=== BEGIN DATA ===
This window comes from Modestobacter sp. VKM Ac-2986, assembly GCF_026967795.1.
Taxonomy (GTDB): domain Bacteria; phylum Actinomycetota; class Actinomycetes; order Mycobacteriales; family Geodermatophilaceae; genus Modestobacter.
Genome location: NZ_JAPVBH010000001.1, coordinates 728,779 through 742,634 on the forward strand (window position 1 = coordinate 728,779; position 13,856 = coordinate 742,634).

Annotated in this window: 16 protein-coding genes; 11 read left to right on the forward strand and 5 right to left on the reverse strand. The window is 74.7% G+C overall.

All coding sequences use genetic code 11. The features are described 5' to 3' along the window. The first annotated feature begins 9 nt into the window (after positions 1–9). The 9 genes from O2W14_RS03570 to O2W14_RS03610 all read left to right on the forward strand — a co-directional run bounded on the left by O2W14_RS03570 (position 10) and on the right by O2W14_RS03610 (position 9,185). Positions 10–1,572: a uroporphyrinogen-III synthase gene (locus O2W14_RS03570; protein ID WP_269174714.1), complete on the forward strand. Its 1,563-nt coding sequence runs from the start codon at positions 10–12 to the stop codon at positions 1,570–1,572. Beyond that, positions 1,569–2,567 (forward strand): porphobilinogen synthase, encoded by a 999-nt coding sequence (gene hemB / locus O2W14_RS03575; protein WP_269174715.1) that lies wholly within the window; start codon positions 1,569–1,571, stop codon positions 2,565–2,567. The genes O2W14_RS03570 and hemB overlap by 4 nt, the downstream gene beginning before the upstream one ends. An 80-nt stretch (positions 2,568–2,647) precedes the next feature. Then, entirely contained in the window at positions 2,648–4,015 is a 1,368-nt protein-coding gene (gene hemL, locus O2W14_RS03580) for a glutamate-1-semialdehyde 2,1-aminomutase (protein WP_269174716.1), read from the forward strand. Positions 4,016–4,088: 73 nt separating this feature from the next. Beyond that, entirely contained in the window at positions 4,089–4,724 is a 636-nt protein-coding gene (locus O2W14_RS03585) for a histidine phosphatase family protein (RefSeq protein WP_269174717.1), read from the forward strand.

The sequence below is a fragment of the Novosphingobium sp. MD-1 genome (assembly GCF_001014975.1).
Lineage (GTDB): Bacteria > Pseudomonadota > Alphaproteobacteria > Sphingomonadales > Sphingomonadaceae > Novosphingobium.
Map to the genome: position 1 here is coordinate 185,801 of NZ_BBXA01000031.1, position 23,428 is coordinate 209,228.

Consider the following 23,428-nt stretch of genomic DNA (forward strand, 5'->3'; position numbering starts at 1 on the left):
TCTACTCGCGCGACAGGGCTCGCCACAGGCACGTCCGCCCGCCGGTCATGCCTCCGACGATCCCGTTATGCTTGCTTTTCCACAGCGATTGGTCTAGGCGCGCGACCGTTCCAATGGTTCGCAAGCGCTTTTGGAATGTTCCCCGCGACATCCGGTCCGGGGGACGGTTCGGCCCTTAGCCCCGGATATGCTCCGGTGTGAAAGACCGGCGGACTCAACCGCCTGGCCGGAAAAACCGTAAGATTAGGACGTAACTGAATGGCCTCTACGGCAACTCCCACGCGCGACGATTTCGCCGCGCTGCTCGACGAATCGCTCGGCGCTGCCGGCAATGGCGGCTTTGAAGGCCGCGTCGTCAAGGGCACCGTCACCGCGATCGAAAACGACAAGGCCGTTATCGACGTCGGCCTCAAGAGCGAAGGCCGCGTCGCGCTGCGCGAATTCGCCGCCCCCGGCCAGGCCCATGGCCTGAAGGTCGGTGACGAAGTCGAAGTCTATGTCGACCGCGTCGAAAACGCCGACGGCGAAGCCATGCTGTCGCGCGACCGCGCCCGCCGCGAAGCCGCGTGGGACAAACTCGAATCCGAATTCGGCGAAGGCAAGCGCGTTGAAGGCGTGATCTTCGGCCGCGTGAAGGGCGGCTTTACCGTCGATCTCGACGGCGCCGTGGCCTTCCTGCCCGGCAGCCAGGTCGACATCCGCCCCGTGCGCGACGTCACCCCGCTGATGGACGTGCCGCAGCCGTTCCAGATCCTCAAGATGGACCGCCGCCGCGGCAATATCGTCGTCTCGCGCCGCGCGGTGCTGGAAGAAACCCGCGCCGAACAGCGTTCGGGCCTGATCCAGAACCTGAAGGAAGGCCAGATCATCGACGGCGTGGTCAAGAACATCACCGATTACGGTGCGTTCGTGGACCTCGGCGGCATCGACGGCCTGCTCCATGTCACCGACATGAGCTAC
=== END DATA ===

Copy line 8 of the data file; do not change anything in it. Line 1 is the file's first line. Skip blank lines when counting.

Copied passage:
Map to the genome: position 1 here is coordinate 185,801 of NZ_BBXA01000031.1, position 23,428 is coordinate 209,228.